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Word of the Day

Lenient = strict rate control in prevention of adverse outcomes in AF

Clinical Question:
Is lenient rate control as effective as strict rate control for preventing adverse outcomes in patients with permanent atrial fibrillation?

Bottom Line:
In patients with permanent atrial fibrillation (AF), lenient rate control with a target heart rate (HR) of less than 110 beats per minute (bpm) is as effective as strict rate control in reducing adverse outcomes without increasing symptoms or number of hospitalizations. In addition, a lenient target heart rate goal can be achieved with fewer medications and fewer clinic visits. (LOE = 1b)

Van Gelder IC, Groenveld HF, Crijns HJ, et al. Lenient versus strict rate control in patients with atrial fibrillation. N Engl J Med 2010;362(15):1363-1373.  [PMID:20231232]

Study Design:
Randomized controlled trial (nonblinded)

Industry + govt


Outpatient (specialty)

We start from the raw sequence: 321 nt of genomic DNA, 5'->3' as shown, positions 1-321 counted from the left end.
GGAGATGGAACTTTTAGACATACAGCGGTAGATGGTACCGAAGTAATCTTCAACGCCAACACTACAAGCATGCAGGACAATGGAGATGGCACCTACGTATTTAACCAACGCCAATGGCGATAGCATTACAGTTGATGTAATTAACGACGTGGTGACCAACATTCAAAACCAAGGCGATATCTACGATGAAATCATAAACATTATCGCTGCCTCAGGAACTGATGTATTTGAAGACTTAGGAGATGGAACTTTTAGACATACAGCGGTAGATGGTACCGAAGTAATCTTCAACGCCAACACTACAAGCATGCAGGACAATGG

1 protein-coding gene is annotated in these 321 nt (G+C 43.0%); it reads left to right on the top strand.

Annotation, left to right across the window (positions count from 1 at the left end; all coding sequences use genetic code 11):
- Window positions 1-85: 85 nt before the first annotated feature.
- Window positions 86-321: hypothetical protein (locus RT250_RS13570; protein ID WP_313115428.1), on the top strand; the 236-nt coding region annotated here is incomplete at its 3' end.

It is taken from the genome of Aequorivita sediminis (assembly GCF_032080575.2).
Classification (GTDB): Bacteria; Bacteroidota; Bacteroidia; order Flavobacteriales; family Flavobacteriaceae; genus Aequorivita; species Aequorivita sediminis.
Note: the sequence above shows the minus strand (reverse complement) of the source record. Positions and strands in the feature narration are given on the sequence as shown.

Based on empirical data only, current American College of Cardiology/American Heart Association guidelines recommend strict rate control for patients with AF with a target HR of 60 to 80 bpm at rest and 90 to 115 bpm with exercise. In this open-label noninferiority study, investigators recruited patients 80 years and younger with permanent AF for less than 1 year. All patients had a resting HR greater than 80 bpm, were receiving oral anticoagulation or aspirin, and were able to exercise. Those with pacemakers or defibrillators, unstable heart failure, or history of stroke were excluded. Using concealed allocation, 311 patients were randomized to the lenient rate control strategy (target HR < 110 bpm at rest) and 303 were randomized to the strict rate control strategy (target HR < 80 bpm at rest and < 110 bpm with moderate exercise). The groups were well matched though patients in the lenient control group had a higher prevalence of coronary artery disease. During a dose-adjustment phase, patients in both groups were followed up every 2 weeks and received one or more rate-controlling drugs (ie, beta-blockers, nondihydropyridine calcium-channel blockers, and digoxin) to achieve the target HR. At the end of this phase, almost all patients in the lenient control group had achieved the target HR as compared with only two thirds of patients in the strict control group. Overall, this required 75 follow-up visits in the lenient group and 684 visits in the strict group (P <.001). Analysis was by intention to treat. At the end of the dose-adjustment phase, the mean resting HR in the lenient control group was 93 bpm as compared with 76 bpm in the strict control group (P <.001) Although still statistically significant, this difference was less remarkable at the end of the 3-year follow-up period (85 bpm in lenient group vs 76 bpm in strict group; P < .001). The primary outcome was the composite of death from cardiovascular causes, hospitalization for heart failure, stroke, systemic embolism, bleeding, and life-threatening arrhythmic events. At 3 years, the cumulative incidence of the primary outcome between the 2 groups did not differ significantly (12.9% in the lenient group, 14.9% in the strict group). The frequency of symptoms associated with AF and the frequency of hospitalizations were also similar in the 2 groups.


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